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Chinese New Year's Eve is the day before Chinese New Year, and its history can be traced back 3,500 years.
Chinese New Year's Eve, also frequently referred to as Lunar New Year's Eve or the start of the Spring Festival, originated during the Shang Dynasty (1600 – 1046 BC) when sacrificial ceremonies in honor of gods and ancestors at the end of each year were held by the Chinese.
During today's Chinese New Year's Eve, the focus is on family reunion and celebrating the start of a new year together. Read on to find out more about this special day, and what to expect from it.
Chinese New Year's Eve is the start of the long Chinese New Year celebration period and marks the beginning of the holidays for most people in China. In the past, and even today in China's lesser developed areas, this is the only holiday that many people will have the entire year, and so the build-up for it is tangible in China for weeks beforehand.
On Chinese New Year's Eve or Lunar New Year's Eve, there is a big and elaborate family dinner (also called the 'reunion dinner') which all family members are expected to come home for, regardless of where they live. It is the most important meal of the entire year for everyone to reunite and catch up ahead of the week-long festivities still to come.
This year, Chinese New Year's Eve is on January 24, 2020. This date changes every year, because the Chinese New Year, or Lunar New Year, goes according to the moon calendar rather than the Gregorian calendar and the date is dependant on the position of the moon.
While dates differ every year, this celebration always takes place between January 21st and February 20th. You can find out more about the dates for future Chinese New Years (and those already passed) here.
On Chinese New Year's Eve, many families will decorate their houses if they haven't already done so beforehand. Houses are decorated with red lanterns, red couplets, paper cutouts, and New Year’s paintings.
Putting up these types of decorations are thought to keep evil away, and help pray for blessing, longevity, health, and peace. As 2020 is the Year of the Rat, rat images will appear on the red decorations.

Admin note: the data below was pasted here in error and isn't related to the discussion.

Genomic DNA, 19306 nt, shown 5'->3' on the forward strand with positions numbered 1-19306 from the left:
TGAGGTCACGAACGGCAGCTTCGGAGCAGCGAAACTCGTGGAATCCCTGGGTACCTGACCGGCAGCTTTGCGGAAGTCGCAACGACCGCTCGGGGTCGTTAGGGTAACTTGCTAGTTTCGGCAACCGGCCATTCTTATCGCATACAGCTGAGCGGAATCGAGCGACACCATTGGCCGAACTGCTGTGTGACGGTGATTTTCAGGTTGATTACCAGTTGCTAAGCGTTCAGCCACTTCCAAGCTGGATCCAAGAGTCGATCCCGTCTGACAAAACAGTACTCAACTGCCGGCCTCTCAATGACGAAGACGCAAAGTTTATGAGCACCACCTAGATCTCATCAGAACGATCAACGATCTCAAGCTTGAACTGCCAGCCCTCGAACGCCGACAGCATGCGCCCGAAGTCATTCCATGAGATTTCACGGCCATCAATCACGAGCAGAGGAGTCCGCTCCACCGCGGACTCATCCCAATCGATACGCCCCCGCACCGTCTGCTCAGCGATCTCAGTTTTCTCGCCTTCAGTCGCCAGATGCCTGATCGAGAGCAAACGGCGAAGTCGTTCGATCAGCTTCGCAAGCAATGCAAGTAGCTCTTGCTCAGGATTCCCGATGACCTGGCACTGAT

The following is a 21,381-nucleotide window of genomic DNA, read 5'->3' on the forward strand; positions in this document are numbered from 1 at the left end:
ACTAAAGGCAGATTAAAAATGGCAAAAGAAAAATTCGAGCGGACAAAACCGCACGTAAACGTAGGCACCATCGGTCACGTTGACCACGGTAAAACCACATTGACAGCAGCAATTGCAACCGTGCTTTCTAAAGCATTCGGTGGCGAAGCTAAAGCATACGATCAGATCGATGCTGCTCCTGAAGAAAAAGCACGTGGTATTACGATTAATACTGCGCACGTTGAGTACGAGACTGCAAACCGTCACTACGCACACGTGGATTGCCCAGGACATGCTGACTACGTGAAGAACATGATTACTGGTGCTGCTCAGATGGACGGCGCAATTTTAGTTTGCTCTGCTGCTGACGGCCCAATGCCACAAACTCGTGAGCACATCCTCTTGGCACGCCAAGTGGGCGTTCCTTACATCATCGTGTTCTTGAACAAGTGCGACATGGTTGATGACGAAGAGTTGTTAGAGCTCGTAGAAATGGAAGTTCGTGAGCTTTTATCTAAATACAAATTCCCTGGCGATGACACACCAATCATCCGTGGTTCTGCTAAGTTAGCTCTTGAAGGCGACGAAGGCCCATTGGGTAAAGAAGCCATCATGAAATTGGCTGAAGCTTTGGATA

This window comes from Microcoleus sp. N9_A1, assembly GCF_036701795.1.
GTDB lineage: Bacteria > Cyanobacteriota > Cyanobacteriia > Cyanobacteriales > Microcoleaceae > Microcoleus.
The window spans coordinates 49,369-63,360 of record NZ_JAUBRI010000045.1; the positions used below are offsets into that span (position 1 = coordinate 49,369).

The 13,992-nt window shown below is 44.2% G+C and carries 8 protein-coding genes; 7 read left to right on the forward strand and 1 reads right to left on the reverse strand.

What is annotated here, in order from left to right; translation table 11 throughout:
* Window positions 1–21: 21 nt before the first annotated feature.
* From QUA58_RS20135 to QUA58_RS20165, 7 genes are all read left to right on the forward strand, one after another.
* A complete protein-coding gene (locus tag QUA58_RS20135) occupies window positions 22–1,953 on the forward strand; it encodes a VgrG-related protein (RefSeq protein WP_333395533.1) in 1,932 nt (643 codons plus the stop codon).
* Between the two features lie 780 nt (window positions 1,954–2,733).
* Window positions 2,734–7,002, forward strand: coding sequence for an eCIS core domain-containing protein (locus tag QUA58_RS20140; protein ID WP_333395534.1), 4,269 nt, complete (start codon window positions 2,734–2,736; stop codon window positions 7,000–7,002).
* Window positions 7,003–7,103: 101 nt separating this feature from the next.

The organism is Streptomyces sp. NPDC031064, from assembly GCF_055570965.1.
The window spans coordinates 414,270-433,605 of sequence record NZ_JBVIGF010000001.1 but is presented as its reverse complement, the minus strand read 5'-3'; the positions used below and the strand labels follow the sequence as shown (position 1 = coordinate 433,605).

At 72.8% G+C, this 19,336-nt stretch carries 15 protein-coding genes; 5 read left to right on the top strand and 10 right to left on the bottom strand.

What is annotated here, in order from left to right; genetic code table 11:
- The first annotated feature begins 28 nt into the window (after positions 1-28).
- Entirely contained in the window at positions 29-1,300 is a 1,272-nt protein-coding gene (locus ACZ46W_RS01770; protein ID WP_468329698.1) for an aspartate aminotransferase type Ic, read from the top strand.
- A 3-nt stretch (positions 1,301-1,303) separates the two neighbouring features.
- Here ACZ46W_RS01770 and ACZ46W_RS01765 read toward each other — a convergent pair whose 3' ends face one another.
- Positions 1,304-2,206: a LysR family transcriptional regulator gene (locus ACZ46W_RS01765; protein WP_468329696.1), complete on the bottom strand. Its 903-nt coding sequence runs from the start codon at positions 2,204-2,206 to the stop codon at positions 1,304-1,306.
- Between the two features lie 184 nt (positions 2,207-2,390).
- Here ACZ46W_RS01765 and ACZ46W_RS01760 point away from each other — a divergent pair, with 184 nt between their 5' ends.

Families will also stay up to watch the Spring Festival Gala after their meal, one of China's most-watched shows. It features China's biggest celebrities, and there is a mix of dancing, singing, and other performances to entertain the entire family for the whole night.
They will also spend the night wishing their friends and colleagues a happy new year via WeChat messaging (the country's most commonly used messaging app), and even send electronic red envelopes with money to friends, and colleagues.
Similarly to how people in the West might stay up and countdown to watch the ball dropping on New York's Times Square, Chinese families will stay up on Chinese New Year's Eve to countdown and ring in the new year.
At midnight, expect lots of fireworks! In the past, people would burn bamboo as the devil was believed to be scared of this sound. Today, lots of very loud fireworks (and which lasts approximately the entire week!) scare away all bad and evil spirits.
One of the main activities on Chinese New Year's Eve is the reunion dinner. Dishes brought out will have special meanings, such as fish, the Chinese word for which sounds like 'surplus'.
There are also lots of dumplings, which represent wealth, and glutinous rice cakes, the Chinese word for which means to gain "a higher position" or "a higher income", all things people wish for themselves and their family members in the new year.
There are a lot of auspicious foods that are eaten during the reunion dinner as well as throughout the entire festive season, and you can read more about the lucky Chinese New Year foods here. If you are in China during this time we will make sure to incorporate these into your meals!
Celebrating Chinese New Year in China is, of course, the best and most authentic way to do it, and nowhere is more fun than Beijing, the country's capital. This is where you'll get to see amazing fireworks, but the days during the New Year celebrations are also the most peaceful to visit.
China Highlights can help you arrange a tour to kick off the Year of the Rat in Beijing, or anywhere else you'd like to go. You can see some of our most popular tours here, or contact us to let us know what kind of tour to China you are after to let us tailor your trip for you!